Alternative Inexpensive Mobile GPS solution with SiRF Star III chip
-inexpensive -ps2 style plug with different adapters for most PDAs
-need to buy seperate PDA GPS software -wires, not as tidy when installed
The Bottom Line:
Cheapest mobile GPS solution I could find utilizing my existing PDA and with good PDA guidance software, it'll do everything a stand alone mobile GPS unit does.
I was in the market for a portable mobile gps for road trips. I had my eyes set on the Nuvi 350 which is very popular, but that was last year when the Nuvi 350 was still quite expensive, and could not afford it.
I came across some ad in my local computer paper that has many GPS solutions around 50-100 dollars with various connection methods like Bluetooth, Compact Flash/SDIO, and PS/2 (same connector type like your keyboard).
I choose the Holux GR 213 because it has uses the latest SiRF Star III chipset which tracks up to 20 satellites and the very fast TTFF (time to fast fix, amount of time to communicate with satellites). This Holux PS/2 solution also has a lot of different adapters that lets you plug into various brands of PDAs (mine is the Viewsonic V36 which shares the same plug style as the MIO one).
I use the iGuidance V3.0 software because it uses the iNav map data which is considerred by many review sites with the most accurate and up to date map data. I pre-installed the software on my GPS before I took my V36 PDA to the store so I can test to make sure all the connections are compatible before I buy it.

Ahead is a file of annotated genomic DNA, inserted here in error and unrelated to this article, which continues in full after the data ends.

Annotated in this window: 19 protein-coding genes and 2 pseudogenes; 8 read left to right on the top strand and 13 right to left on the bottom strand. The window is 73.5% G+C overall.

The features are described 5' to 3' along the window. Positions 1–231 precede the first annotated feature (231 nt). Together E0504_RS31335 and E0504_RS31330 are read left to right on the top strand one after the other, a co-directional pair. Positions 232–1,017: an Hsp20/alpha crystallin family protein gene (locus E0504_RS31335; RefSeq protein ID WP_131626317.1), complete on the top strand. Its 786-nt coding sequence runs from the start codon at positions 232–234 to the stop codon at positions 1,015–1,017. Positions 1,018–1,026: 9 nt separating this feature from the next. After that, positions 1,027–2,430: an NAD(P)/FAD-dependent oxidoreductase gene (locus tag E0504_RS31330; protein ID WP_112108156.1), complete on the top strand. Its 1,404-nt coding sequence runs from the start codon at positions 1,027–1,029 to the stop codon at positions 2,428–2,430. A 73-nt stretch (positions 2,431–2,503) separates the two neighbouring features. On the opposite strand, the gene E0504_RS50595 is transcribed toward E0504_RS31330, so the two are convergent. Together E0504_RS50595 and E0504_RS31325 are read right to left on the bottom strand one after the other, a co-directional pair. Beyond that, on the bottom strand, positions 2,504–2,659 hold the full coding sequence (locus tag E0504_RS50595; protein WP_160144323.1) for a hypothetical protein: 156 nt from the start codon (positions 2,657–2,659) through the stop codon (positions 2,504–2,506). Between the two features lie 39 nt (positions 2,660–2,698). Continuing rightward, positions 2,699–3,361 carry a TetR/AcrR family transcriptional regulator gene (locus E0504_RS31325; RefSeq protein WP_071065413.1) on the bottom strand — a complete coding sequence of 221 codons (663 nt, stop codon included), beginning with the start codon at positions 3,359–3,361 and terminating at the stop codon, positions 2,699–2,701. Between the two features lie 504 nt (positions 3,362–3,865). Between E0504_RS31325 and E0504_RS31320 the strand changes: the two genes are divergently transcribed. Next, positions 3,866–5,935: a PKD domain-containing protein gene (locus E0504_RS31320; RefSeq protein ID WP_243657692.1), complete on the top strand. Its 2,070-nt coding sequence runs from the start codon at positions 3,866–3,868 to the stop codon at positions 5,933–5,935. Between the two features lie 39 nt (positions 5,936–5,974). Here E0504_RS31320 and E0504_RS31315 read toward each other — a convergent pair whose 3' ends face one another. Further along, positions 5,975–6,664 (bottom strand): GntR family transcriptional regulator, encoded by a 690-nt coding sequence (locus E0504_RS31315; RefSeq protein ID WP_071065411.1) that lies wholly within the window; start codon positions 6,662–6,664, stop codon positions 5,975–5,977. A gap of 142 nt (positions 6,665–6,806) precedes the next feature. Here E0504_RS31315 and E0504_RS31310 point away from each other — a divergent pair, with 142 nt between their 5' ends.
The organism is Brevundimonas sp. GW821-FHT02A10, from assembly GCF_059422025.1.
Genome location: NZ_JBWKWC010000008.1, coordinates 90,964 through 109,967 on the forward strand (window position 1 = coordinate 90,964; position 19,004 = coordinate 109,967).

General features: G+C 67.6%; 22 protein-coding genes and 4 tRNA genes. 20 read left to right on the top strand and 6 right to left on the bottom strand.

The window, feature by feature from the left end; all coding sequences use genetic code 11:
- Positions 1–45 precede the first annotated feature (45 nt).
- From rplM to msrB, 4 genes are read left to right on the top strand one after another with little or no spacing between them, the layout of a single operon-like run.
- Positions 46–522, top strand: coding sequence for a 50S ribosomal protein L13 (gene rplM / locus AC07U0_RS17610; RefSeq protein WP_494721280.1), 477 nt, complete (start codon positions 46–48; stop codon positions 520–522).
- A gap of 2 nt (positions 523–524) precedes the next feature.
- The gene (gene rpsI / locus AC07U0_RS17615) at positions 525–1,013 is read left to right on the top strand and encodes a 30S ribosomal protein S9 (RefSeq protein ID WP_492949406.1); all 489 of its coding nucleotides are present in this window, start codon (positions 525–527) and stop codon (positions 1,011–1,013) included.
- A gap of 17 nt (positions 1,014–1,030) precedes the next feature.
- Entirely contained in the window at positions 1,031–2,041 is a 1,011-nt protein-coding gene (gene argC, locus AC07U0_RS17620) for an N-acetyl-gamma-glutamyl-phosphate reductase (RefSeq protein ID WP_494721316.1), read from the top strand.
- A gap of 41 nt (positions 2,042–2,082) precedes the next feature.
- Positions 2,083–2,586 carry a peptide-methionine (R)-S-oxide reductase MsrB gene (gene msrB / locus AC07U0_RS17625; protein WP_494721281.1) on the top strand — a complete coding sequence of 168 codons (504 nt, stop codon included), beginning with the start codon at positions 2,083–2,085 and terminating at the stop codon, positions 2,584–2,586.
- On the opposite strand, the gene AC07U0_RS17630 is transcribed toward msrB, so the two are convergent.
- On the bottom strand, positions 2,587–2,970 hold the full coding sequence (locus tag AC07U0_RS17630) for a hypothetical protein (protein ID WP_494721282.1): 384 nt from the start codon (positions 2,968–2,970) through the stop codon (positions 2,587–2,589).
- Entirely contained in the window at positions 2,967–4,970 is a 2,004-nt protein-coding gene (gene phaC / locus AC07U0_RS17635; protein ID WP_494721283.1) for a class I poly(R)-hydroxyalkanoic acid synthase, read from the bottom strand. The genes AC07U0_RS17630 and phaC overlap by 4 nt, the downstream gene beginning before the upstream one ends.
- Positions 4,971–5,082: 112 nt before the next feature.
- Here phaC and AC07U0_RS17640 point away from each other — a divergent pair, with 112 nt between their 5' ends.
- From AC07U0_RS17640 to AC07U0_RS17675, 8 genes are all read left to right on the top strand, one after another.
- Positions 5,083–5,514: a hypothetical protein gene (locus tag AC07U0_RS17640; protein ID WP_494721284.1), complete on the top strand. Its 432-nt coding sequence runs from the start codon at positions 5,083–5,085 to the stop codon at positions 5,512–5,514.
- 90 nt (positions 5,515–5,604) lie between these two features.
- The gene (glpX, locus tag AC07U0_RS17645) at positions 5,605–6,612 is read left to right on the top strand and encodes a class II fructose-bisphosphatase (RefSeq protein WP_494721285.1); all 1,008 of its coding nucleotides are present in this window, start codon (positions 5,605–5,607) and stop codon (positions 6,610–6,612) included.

After the test in store, I set it up in my car after I left the store. The Holux GR213 receiver plugs into the PDA specific adapter, then one end of the adapter goes into the PDA dock port and the other end goes into the car's cig lighter which powers the receiver/PDA and charges the PDA at the same time.
I have a old handheld Magellan GPS and the time for this receiver to sync up the satellites are no comparison. I didn't time it but it must have not been more than 30 secs or so. I pre-installed the guidance software already and there was no additional setups, everything just started working and once satellites are sync'd up, my location was shown on map.
I won't get into the details of the guidance software but as far as the hardware portion is concerned, there was minimal setup required. I spent most of the time arranging the wires and position the PDA and receiver.